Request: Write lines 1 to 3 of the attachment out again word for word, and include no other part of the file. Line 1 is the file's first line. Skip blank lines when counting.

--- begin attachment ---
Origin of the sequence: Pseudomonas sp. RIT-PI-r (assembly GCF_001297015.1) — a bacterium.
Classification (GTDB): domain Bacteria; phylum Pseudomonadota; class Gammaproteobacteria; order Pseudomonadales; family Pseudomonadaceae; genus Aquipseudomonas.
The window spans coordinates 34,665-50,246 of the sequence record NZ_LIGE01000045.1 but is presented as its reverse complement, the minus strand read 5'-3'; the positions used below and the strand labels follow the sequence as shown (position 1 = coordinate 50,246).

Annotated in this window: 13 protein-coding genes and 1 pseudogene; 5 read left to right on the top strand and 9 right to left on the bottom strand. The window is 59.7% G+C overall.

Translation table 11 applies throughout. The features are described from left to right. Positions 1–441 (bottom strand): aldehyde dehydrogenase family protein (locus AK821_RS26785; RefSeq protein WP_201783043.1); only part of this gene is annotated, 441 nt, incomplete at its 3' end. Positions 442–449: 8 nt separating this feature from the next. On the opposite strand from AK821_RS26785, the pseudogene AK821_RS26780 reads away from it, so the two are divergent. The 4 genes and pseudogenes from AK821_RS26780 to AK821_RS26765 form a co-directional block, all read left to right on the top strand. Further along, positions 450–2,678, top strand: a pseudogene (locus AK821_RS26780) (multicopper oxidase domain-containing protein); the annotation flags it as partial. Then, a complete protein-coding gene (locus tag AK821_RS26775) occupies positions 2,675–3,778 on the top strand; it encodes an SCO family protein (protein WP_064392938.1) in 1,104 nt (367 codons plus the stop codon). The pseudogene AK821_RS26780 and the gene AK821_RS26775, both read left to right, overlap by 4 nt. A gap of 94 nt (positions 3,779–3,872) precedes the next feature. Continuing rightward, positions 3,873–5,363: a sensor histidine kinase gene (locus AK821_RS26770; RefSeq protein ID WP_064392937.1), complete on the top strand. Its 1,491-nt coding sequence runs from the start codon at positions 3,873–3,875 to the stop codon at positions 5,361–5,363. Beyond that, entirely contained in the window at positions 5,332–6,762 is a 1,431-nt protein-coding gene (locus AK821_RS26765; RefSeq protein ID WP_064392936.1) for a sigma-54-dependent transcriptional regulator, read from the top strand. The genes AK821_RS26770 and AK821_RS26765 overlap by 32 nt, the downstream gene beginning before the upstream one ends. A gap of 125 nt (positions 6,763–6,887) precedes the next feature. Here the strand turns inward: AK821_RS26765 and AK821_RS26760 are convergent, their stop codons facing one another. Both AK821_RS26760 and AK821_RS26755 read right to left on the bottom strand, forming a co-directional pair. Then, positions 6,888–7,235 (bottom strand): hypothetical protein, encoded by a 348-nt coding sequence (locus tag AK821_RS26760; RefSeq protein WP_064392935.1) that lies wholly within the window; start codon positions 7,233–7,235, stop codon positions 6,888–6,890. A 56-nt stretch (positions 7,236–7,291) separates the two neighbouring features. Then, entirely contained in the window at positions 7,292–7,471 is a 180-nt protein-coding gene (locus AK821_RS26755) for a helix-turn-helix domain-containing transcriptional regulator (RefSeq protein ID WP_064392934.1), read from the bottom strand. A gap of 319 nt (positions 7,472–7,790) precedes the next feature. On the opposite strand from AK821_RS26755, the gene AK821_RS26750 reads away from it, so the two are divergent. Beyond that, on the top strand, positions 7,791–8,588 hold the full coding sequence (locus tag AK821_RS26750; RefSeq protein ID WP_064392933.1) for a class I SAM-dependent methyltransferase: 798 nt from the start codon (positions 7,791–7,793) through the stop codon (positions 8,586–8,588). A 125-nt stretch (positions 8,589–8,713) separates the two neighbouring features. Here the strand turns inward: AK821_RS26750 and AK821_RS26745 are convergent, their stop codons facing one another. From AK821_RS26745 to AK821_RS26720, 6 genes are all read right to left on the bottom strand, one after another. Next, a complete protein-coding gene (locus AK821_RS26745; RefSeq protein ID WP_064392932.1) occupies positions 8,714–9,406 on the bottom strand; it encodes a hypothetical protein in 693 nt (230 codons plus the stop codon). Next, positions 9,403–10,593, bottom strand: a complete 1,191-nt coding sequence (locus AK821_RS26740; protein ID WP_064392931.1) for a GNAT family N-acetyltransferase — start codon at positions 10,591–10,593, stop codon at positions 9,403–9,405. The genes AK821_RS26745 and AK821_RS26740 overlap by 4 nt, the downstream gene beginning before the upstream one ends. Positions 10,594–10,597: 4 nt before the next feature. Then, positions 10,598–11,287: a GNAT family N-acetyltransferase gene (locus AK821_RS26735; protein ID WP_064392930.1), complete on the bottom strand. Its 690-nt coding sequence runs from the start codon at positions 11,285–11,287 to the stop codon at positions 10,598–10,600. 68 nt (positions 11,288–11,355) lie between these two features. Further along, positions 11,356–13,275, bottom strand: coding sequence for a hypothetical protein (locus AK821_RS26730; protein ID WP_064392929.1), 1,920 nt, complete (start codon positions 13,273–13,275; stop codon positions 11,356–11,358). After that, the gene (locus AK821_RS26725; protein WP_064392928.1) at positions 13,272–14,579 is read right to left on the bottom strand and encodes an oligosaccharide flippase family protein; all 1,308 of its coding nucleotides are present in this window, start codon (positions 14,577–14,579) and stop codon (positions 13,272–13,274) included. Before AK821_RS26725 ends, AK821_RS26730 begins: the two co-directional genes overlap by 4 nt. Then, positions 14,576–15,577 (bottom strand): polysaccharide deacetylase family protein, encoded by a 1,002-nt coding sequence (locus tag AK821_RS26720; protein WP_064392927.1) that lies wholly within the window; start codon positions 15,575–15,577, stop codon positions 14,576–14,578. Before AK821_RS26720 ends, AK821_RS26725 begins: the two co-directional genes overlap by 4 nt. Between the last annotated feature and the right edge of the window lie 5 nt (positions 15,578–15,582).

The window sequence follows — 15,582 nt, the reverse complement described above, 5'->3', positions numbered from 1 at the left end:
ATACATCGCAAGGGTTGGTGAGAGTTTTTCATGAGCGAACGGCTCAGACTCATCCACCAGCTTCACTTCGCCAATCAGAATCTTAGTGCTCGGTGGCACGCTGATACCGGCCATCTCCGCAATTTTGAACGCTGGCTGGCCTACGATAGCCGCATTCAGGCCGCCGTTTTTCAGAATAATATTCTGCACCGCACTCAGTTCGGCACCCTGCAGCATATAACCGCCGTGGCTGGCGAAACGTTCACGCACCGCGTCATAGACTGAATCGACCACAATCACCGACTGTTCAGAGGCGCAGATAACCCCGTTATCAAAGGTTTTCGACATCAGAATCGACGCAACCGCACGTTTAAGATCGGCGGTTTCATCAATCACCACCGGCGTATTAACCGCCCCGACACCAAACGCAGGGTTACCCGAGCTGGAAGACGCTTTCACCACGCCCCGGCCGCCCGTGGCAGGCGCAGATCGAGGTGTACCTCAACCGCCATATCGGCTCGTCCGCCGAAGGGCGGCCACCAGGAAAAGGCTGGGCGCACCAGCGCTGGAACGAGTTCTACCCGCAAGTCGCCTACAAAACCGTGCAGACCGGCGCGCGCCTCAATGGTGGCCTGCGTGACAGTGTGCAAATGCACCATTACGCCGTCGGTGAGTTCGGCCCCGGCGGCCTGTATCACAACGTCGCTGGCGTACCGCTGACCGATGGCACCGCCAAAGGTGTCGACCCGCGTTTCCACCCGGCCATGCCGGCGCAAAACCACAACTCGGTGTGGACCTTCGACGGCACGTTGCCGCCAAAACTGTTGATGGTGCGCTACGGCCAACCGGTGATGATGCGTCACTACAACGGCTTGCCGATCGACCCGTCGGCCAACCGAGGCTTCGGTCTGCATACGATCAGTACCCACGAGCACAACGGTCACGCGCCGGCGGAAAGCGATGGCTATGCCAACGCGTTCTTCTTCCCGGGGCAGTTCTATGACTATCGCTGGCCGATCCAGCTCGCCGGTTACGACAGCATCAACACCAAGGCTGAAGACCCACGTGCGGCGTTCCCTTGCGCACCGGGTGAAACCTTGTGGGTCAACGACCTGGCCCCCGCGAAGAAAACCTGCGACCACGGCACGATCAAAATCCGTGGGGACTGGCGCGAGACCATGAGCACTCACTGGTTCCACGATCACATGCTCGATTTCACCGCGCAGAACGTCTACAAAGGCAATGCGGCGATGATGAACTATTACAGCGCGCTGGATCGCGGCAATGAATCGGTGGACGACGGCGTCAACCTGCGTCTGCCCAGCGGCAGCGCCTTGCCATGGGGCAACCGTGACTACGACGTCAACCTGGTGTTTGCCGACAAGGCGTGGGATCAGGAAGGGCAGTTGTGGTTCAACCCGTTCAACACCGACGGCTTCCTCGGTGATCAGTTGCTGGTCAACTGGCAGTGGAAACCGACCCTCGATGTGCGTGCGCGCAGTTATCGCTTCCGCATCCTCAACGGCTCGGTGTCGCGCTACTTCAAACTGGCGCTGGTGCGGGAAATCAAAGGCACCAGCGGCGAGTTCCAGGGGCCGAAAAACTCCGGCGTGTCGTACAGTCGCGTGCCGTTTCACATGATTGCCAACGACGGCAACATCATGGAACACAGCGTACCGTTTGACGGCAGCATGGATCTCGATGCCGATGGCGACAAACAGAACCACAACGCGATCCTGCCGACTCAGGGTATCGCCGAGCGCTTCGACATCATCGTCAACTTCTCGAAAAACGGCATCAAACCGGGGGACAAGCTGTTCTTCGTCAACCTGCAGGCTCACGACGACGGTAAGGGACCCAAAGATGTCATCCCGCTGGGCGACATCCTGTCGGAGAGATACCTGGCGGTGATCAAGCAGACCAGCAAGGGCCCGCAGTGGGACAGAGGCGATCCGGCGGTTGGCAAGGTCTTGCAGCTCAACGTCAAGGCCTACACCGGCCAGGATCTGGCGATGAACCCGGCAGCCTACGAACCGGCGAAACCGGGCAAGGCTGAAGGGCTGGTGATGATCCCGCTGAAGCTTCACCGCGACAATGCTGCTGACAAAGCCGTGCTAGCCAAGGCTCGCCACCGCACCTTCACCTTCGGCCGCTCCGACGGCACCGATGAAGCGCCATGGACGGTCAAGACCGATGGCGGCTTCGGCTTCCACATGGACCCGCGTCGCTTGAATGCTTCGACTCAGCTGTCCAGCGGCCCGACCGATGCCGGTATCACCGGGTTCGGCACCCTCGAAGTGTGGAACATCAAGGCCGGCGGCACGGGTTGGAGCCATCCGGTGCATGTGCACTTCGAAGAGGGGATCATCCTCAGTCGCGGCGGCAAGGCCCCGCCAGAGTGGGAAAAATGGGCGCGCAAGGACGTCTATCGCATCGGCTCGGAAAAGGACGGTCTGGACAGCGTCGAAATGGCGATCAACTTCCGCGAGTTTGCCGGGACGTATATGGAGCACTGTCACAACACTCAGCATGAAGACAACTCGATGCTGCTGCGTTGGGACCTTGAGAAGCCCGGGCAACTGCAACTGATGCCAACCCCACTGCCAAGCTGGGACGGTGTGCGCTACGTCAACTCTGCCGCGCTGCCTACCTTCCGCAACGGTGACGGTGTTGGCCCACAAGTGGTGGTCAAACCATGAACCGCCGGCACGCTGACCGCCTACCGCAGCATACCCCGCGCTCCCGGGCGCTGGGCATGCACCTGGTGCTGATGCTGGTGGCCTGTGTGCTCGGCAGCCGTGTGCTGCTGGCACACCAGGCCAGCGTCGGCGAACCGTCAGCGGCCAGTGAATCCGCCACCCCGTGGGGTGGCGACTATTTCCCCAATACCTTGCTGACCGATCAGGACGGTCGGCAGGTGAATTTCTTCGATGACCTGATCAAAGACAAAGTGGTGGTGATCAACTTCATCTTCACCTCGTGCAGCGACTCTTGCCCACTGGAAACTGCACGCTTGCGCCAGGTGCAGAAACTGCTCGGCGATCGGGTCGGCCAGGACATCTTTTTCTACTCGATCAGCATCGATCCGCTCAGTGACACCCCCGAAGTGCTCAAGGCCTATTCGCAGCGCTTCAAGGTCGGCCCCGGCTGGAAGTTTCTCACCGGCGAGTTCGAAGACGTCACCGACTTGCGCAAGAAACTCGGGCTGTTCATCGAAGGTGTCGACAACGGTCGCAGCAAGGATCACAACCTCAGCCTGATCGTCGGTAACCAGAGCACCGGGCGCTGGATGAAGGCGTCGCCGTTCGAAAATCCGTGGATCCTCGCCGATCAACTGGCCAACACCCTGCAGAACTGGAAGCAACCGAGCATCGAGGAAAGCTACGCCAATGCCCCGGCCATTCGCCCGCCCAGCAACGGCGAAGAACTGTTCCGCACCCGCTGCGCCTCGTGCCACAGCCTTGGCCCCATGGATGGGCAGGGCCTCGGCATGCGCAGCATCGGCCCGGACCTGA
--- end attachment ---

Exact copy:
Origin of the sequence: Pseudomonas sp. RIT-PI-r (assembly GCF_001297015.1) — a bacterium.
Classification (GTDB): domain Bacteria; phylum Pseudomonadota; class Gammaproteobacteria; order Pseudomonadales; family Pseudomonadaceae; genus Aquipseudomonas.
The window spans coordinates 34,665-50,246 of the sequence record NZ_LIGE01000045.1 but is presented as its reverse complement, the minus strand read 5'-3'; the positions used below and the strand labels follow the sequence as shown (position 1 = coordinate 50,246).